He didn't answer when Coburn asked him whether Goldman was committed to investing in the mortgage market. Nor did he answer when Coburn asked if the bank was committed to betting against the mortgage market.
"I'm not sure we've even established that there was a firmwide change in position," Birnbaum said of the bank's stance on home loans.
Coburn replied, "I'll give up on that."
Goldman sold Timberwolf to Bear Stearns-controlled hedge funds run by Ralph Cioffi and soon after the CDO's value declined, leading to losses for Cioffi's funds, said William Cohan, a former investment banker who wrote "House of Cards: A Tale of Hubris and Wretched Excess on Wall Street" about the fall of Bear Stearns.
"That starts the whole thing spiraling down the tubes," Cohan said. "Bear Stearns would have collapsed anyway, but Goldman may have exacerbated the crisis, either wittingly or unwittingly."
Cioffi and an associate were acquitted in November of defrauding investors after the two hedge funds went belly-up. DuVally declined to comment about Timberwolf.
In settlement talks with hedge fund
Goldman is in settlement talks with hedge fund Basis Yield Alpha Fund, which went bankrupt after investing $100 million in Timberwolf, the Financial Times reported, citing people it didn't identify.
The London-based Daily Telegraph called Birnbaum the "Goldman guru" when he left the firm in April 2008 after 15 years. Birnbaum said at the time he wanted to start a $1 billion hedge fund.
He's now founder and chief investment officer of New York-based Tilden Park Capital Management. A Tilden Park Capital spokeswoman declined to comment.
A December 2007 Wall Street Journal story credited Birnbaum and two colleagues, Michael Swenson and former head of the mortgage department Dan Sparks, with predicting the decline of the subprime mortgage market and saving Goldman $1.5 billion to $2 billion.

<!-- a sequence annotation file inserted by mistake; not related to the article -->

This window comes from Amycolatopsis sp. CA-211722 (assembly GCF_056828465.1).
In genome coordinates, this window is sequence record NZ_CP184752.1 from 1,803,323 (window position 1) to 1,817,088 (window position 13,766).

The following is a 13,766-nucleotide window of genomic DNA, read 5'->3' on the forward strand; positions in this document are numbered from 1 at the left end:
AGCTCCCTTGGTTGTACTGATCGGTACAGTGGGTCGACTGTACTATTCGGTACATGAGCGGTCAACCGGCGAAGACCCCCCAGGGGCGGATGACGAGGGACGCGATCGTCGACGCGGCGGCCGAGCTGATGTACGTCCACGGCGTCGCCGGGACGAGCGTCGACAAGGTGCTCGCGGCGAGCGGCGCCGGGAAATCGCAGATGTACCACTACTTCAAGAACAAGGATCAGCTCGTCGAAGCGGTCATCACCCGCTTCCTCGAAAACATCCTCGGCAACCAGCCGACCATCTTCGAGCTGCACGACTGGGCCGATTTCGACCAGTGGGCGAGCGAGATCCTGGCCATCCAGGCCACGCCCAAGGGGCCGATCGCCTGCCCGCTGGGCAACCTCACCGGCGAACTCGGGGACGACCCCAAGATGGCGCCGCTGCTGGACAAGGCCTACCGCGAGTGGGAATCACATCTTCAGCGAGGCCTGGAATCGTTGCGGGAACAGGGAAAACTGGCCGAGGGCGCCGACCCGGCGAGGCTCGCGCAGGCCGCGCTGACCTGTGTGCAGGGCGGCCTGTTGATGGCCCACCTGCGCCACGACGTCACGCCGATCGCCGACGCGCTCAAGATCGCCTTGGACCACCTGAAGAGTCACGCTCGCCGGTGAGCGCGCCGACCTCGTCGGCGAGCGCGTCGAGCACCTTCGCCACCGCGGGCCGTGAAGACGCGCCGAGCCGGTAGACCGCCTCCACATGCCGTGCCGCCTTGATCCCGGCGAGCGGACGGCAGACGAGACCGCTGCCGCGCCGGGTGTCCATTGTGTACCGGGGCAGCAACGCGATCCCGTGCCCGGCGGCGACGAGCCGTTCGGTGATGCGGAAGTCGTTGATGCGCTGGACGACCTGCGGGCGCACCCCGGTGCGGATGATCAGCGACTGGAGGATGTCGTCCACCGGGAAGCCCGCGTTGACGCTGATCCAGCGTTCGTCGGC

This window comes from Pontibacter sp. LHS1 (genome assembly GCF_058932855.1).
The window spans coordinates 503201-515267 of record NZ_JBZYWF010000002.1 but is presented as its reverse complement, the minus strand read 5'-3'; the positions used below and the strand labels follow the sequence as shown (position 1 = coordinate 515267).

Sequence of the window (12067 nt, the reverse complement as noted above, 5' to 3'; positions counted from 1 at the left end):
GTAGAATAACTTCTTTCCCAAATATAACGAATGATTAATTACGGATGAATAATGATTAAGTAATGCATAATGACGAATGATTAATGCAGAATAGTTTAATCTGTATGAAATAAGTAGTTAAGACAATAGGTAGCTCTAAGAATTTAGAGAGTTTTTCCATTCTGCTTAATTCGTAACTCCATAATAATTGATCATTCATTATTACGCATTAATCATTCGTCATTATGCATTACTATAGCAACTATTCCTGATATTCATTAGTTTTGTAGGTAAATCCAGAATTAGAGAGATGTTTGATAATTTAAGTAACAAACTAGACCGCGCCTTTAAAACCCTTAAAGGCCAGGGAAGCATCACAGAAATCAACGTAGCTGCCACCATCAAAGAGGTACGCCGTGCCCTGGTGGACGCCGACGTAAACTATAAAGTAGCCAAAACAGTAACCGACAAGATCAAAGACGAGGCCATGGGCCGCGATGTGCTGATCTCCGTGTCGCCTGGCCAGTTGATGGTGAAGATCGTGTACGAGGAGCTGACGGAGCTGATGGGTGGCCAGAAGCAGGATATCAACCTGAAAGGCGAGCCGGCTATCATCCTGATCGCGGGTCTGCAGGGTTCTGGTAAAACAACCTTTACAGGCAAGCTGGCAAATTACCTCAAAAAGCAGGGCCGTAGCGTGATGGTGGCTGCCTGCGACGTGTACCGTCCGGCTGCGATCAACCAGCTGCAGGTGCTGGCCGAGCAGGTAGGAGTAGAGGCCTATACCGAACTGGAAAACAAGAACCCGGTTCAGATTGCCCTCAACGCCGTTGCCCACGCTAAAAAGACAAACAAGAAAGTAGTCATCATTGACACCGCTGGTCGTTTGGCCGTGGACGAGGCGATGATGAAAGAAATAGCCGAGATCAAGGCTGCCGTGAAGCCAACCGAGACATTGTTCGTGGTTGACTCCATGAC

Sparks, who has left the firm, and Swenson also were questioned at the Senate hearing.
Goldman's mortgage division earned about $500 million in 2007 through "residential mortgage activities" and was responsible for $1.7 billion in write-downs for the same activities a year later, said DuVally, the Goldman spokesman.
In his self-evaluation, dated Sept. 26, 2007, and released by the Senate panel, Birnbaum identified one of his "specific strengths" as persuading Goldman's mortgage traders to "not only get flat, but get VERY short" on subprime mortgages — meaning, to bet against them.
An Aug. 21, 2007, e-mail contradicts that assessment.
"The mortgage department thinks there is currently an extraordinary opportunity for those with dry powder to add AAA subprime risk in either cash or synthetic form," he wrote to colleagues, including Sparks and Montag.
By AAA subprime risk, he was referring to bundles of mortgages given top rankings by credit-rating companies.
One of Birnbaum's three goals for 2008 was making partner, according to the evaluation.
"I believe I will be a very compelling partner candidate in 2008," he wrote.
Seven months later, he was gone, and in October 2008, Swenson — Birnbaum's colleague on the mortgage desk — was named a Goldman partner.